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A Voice from Fly-Over Country
December 30, 2009

Wag the Dog
by Robert L. Hale

MINOT, NORTH DAKOTA — In 1997, Robert De Niro and Dustin Hoffman starred in a film titled “Wag the Dog.” The film portrayed a sex scandal involving the President shortly before the election. De Niro, a Washington spin doctor, was brought in to distract the electorate and save the election. He hired Hoffman, a Hollywood movie producer, to help fake a war to distract attention from the scandal.

The president’s advisors expressed initial skepticism, arguing that the plan was too absurd and the public would not fall for it. De Niro and Hoffman assured them the public would, saying “they always do.” Sure enough, the president was reelected.

Today, we see the reality of “Wag the Dog” being played out in Washington on a daily basis. The spin doctor’s assurance the public will “fall for it” seems to be holding. Global warming, health care, cap and trade, bank bailouts, a $14-trillion debt, and “we can spend our way out of the recession” are all promoted as necessary. The public is repeatedly told that if these issues are not immediately addressed and action taken, catastrophe is sure to follow.

On December 13, 2009, Larry Summers, the President’s top economic advisor, informed the nation, “Everybody agrees that the recession is over.” Although time will tell, this assertion does not match the conclusion of most private economists.

These pronouncements are certainly reminiscent of the scenario of the movie. Yet, another tail-wagging-the-dog scenario is being played by our federal and local governments, possibly an even more troublesome one.

Jessica Klement, government affairs director for the Federal Managers Association, told USA Today that federal employees make 26 percent less than private sector workers for comparable jobs. The average federal worker’s pay is now $71,206. However, the facts find the average private sector salary to be $40,331 — or 76.6 percent less than federal employees’ salaries.

This recession has pushed almost 7.5 million into unemployment. That number continues to increase every month, and there is no end in sight to layoffs. The 2 million-plus federal workforce, however, is expanding and is receiving significant pay increases. Federal employees are not experiencing a recession; they are experiencing unprecedented growth and financial gains.

The tail is most certainly wagging the dog. Public servants are no longer servants by any understanding of the term. The average federal “public servant” earns more than those who pay that salary. While average taxpayers suffer, federal workers prosper. Those at the top of the federal food chain do even better.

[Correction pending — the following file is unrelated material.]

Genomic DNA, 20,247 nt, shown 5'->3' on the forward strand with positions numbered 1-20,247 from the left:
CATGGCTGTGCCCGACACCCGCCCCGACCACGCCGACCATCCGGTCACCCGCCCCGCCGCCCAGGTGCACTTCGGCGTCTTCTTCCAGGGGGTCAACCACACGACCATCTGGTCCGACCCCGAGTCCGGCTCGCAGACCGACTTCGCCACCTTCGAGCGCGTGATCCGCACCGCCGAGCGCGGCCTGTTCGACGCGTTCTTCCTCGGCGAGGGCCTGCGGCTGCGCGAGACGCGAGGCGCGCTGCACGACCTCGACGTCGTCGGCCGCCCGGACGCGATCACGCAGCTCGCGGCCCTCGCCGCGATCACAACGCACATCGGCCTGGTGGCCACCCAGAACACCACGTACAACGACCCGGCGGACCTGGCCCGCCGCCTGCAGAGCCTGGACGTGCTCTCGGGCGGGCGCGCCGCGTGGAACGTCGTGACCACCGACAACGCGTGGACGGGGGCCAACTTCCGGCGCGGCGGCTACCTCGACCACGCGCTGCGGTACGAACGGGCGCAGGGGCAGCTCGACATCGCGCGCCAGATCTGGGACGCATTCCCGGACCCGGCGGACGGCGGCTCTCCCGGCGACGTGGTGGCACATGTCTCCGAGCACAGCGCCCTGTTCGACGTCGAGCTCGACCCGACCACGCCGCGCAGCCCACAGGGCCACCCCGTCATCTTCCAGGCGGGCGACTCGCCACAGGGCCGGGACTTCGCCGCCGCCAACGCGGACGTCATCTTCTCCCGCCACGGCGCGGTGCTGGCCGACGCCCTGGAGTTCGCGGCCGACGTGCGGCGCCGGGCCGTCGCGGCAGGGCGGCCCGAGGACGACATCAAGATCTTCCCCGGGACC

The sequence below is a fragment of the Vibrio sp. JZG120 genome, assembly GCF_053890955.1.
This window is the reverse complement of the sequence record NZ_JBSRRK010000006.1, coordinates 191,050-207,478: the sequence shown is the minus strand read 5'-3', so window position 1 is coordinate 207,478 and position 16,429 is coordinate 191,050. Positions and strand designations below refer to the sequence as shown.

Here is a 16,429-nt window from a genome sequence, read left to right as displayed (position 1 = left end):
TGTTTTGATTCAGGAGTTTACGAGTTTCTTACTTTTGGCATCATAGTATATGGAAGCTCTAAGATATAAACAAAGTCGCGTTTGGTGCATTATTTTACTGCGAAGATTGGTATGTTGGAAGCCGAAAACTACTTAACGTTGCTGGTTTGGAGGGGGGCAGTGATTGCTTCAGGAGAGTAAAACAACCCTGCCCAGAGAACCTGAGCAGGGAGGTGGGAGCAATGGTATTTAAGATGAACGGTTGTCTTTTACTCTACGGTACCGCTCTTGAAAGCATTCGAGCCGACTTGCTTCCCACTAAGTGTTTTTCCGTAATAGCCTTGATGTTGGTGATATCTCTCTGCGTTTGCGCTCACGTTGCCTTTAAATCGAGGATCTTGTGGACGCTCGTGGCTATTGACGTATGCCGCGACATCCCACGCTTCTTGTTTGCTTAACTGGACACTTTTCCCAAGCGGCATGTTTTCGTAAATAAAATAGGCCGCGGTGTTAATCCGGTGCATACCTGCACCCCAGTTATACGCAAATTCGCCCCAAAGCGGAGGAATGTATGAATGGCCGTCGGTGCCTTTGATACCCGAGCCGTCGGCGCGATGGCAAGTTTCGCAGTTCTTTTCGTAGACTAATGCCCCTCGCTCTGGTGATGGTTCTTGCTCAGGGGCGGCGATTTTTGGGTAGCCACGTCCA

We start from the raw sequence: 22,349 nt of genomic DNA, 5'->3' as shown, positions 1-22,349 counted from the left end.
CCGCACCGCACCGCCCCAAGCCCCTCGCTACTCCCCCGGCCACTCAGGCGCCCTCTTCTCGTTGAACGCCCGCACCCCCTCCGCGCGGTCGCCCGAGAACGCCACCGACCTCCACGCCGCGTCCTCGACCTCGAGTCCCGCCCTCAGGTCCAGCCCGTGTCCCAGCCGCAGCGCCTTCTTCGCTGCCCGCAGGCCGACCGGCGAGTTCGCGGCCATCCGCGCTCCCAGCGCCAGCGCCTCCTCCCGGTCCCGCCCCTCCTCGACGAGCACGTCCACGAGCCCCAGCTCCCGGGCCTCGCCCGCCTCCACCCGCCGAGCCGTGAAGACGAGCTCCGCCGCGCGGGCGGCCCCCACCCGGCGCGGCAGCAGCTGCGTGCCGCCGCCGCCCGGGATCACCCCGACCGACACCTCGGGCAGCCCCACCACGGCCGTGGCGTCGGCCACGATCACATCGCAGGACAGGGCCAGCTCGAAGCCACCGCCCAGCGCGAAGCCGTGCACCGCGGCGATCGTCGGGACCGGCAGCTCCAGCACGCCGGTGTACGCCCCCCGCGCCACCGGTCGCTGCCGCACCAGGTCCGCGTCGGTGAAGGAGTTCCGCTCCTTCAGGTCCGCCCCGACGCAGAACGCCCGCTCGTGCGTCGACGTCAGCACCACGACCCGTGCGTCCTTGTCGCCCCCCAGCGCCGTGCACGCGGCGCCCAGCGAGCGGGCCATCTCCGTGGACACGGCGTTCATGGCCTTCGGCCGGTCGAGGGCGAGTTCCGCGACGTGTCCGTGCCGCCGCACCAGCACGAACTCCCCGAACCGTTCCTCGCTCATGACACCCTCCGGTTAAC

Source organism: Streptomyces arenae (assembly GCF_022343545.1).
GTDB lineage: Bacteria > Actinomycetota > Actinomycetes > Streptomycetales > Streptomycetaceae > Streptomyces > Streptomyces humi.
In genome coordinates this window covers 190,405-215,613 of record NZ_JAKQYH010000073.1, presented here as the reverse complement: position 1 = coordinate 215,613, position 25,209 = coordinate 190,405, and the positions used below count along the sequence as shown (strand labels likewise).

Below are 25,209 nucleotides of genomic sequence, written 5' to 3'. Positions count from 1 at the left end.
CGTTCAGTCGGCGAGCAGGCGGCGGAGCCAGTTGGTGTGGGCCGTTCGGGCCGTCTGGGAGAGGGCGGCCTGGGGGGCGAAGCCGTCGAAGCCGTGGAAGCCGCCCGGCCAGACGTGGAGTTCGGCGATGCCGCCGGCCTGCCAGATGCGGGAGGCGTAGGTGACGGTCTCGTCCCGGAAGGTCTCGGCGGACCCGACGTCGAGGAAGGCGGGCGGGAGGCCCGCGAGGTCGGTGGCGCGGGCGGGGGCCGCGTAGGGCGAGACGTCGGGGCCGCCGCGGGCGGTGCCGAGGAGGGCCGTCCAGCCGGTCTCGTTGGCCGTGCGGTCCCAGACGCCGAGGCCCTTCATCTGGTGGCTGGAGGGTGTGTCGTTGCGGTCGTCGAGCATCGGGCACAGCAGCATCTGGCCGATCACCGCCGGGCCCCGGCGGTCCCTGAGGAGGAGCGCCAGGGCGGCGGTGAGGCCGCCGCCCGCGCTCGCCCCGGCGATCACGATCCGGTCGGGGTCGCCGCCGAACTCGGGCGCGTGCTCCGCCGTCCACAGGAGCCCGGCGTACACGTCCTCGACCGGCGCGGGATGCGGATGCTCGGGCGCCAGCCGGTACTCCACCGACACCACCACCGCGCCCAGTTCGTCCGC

At the beginning of this recession, only one Department of Transportation employee was receiving a salary of $170,000 or more; 18 months later, 1,690 are. The number of federal employees receiving salaries of $100,000 or more jumped from 14 percent to 19 percent of the federal workforce during the same period, not including overtime or bonuses.

Those in the private sector, being taxed to fund federal wages and benefits, are receiving little or no salary increases. Between 17 percent and 22 percent of the private workforce is unemployed, has stopped looking for work, or is involuntarily working less than 40 hours per week. The tail is most certainly wagging the dog.

The same is true at the state level. States large and small are paying state workers significantly more than their comparable private sector counterparts. For example, North Dakota’s private sector work force has a mean annual salary and benefit package totaling $41,053 per year. State employees have an annual package totaling $51,948 — 26.5 percent more than their private sector neighbors whose taxes fund this package. It is likely we would find the same at the city and county levels.

When the dog finally realizes what is happening, it is likely to begin chasing the tail.
When the tail is caught — and it will be — the consequences will be painful for everyone.

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A Voice from Fly-Over Country is copyright © 2009 by Robert L. Hale and the Fitzgerald Griffin Foundation. All rights reserved.

Robert L. Hale received his J.D. in law from Gonzaga University Law School in Spokane, Washington. He is founder and director of a non-profit public interest law firm. For more than three decades he has been involved in drafting proposed laws and counseling elected officials in ways to remove burdensome and unnecessary rules and regulations.

See a complete biographical sketch.

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